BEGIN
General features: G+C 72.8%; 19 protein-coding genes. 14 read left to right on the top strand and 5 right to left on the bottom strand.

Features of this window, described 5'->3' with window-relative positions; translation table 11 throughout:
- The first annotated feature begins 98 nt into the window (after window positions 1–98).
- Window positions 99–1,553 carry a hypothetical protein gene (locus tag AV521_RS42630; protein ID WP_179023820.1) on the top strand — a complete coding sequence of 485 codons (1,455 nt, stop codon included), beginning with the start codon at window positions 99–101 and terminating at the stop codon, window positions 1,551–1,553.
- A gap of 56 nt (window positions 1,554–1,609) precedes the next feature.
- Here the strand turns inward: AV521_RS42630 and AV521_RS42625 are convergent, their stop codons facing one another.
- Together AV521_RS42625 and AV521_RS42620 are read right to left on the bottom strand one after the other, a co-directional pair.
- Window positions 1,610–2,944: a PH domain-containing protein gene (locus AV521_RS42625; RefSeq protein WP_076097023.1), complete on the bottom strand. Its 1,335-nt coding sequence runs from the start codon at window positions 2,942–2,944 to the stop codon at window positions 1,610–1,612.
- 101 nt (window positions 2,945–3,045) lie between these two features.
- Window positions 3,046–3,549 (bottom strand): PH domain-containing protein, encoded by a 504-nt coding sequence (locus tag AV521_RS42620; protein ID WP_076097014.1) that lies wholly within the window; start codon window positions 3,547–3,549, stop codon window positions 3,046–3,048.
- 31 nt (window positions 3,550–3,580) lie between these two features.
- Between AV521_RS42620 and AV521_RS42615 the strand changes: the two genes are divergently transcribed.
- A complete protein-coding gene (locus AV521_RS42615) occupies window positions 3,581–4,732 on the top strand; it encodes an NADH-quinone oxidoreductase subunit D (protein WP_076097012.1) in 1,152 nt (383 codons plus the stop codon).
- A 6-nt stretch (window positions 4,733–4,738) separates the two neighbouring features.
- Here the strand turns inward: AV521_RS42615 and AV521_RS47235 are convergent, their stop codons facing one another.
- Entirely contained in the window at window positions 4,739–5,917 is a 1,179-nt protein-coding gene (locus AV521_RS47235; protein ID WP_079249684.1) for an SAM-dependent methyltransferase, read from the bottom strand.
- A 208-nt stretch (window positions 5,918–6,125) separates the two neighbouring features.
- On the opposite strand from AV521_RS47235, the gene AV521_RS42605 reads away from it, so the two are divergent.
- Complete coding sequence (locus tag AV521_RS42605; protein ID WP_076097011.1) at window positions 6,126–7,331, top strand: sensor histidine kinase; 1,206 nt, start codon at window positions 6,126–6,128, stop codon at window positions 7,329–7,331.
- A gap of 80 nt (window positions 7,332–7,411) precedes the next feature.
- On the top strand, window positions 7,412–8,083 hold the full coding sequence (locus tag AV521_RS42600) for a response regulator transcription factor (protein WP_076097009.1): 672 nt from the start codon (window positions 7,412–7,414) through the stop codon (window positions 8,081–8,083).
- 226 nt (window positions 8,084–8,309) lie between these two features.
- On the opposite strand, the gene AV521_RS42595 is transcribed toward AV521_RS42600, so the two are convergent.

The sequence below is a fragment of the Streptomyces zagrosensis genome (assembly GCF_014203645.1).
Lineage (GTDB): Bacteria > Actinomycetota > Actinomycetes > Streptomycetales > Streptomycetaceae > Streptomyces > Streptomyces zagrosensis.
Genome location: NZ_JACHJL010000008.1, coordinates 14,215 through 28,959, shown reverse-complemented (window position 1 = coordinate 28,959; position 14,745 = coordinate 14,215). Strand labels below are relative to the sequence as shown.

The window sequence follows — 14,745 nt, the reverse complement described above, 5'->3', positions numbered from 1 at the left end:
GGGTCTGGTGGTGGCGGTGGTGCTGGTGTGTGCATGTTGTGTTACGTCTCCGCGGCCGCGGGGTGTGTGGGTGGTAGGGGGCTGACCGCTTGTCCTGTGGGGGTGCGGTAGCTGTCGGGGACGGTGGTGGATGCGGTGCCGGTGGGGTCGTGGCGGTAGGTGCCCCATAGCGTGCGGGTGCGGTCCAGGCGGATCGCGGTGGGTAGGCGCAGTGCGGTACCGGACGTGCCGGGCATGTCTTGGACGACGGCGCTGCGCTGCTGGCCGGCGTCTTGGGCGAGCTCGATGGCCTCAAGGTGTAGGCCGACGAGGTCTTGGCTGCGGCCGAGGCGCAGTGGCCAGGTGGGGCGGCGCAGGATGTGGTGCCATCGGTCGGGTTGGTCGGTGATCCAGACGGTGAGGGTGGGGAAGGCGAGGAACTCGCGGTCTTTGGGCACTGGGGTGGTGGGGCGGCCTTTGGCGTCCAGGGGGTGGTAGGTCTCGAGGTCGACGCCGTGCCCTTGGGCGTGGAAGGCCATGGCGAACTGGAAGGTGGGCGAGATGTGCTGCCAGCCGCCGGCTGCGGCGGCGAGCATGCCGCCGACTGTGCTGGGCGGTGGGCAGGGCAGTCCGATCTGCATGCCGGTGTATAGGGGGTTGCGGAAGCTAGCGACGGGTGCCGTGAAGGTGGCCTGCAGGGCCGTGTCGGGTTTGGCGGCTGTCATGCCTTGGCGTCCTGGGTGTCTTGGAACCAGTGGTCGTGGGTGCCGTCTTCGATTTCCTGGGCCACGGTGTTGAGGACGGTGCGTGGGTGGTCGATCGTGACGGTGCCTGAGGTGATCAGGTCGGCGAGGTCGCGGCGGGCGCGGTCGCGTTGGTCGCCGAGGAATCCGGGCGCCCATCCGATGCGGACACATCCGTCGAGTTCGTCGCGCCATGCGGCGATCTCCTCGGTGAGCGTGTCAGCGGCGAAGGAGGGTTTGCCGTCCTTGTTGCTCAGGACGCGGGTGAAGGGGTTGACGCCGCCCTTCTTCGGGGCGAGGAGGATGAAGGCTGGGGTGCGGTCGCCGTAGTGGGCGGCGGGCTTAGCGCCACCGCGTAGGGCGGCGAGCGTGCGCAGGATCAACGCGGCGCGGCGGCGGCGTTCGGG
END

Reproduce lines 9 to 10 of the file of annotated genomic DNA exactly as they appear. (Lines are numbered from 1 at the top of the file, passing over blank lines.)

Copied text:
- 101 nt (window positions 2,945–3,045) lie between these two features.
- Window positions 3,046–3,549 (bottom strand): PH domain-containing protein, encoded by a 504-nt coding sequence (locus tag AV521_RS42620; protein ID WP_076097014.1) that lies wholly within the window; start codon window positions 3,547–3,549, stop codon window positions 3,046–3,048.